...more
    Candi
    "… the Count hadn’t the temperament for revenge; he hadn’t the imagination for epics; and he certainly hadn’t the fanciful ego to dream of empires restored. No. His model for mastering his circumstances would be a different sort of captive altogether: an Anglican washed ashore. Like Robinson Crusoe stranded on the Isle of Despair, the Count would maintain his resolve by committing to the business of practicalities. Having dispensed with dreams of quick discovery, the world’s Crusoes seek shelter ...more
    Chrissie
    Jul 13, 2016 rated it it was ok
    When everybody raves about a book, and then I don't care for it much, well I feel kind of depressed.

    I will explain my reaction. Much depends on what you are looking for. First and foremost this is a novel, a fairy tale, a fantastical story. A mystery, suspense and the question is: will all turn out well? Will good win over evil? I prefer books that are gritty, depressing even sad, as long as they are realistic.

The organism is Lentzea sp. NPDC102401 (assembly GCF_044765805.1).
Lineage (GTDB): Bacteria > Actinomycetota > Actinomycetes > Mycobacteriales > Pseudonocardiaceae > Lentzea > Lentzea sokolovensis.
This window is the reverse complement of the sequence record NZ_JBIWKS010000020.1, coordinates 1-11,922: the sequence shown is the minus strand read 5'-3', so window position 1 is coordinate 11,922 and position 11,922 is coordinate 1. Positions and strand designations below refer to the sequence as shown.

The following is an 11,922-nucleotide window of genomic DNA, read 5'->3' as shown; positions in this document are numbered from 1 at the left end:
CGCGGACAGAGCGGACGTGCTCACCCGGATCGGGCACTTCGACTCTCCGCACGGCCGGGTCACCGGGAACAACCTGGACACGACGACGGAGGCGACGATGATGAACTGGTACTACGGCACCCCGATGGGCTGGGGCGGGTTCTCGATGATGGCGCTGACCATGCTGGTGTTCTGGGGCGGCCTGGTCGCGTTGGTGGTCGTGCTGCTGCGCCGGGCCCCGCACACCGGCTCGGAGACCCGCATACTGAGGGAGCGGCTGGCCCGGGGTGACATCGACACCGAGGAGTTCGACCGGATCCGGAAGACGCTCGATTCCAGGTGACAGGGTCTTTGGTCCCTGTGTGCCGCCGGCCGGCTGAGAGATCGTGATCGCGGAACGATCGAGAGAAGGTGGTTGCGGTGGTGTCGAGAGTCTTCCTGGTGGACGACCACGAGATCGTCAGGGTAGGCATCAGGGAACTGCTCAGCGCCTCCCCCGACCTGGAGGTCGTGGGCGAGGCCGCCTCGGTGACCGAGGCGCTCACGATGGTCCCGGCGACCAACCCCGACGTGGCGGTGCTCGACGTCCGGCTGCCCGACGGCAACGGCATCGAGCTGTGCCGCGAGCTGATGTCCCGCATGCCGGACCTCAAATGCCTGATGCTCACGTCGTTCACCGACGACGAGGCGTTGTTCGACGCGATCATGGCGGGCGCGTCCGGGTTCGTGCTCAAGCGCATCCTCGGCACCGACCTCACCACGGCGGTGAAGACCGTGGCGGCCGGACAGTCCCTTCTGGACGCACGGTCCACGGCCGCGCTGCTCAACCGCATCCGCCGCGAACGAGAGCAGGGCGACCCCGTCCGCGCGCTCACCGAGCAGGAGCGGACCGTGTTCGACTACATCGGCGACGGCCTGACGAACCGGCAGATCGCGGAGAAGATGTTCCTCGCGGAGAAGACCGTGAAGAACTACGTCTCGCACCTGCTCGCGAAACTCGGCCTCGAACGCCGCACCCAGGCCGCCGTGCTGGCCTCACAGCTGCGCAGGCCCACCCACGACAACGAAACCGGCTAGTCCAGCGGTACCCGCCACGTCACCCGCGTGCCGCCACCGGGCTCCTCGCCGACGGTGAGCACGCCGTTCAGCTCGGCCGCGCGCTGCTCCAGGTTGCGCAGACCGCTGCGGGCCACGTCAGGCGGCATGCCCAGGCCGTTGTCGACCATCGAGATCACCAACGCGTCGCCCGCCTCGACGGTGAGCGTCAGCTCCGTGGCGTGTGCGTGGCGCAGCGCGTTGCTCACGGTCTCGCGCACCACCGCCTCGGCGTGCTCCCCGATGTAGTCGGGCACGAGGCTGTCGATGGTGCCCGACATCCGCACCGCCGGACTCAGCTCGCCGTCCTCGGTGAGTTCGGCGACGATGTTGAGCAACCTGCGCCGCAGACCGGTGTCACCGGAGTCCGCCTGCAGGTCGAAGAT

There are lots of historical tidbits and curios to pique the reader's interest. Litera
    ...more
    Debra
    Feb 20, 2017 rated it it was amazing
    A Masterpiece!

    This book was so good. Words such as wonderful and beautiful come to mind. The writing was simply wonderful. The story was beautiful. This book almost dripped with elegance. This book is not to be rushed. Do not read this book fast. Like a good glass of wine, this book should be savored and enjoyed slowly.

    Count Alexander Rostov is deemed to be a unrepentant aristocrat by a Bolshevik tribunal in 1922. He is sentenced to house arrest at the Metropol Hotel, a hotel across the street f
    ...more
    Michael
    This beguiling book achieves for me what I tend to seek in all literature, a roadmap of how to live life. The story of Count Alexander Rostov living his life in Moscow’s Metropol Hotel after being sentenced by the Bolsheviks to house arrest in the early 20’s was delightful and charming. He shows us how to adapt to misfortune and strive to bring out the best in people. He reveals for us how to be a true aesthete, one who discerns the beauty in the smallest things around us, appreciates the wonder ...more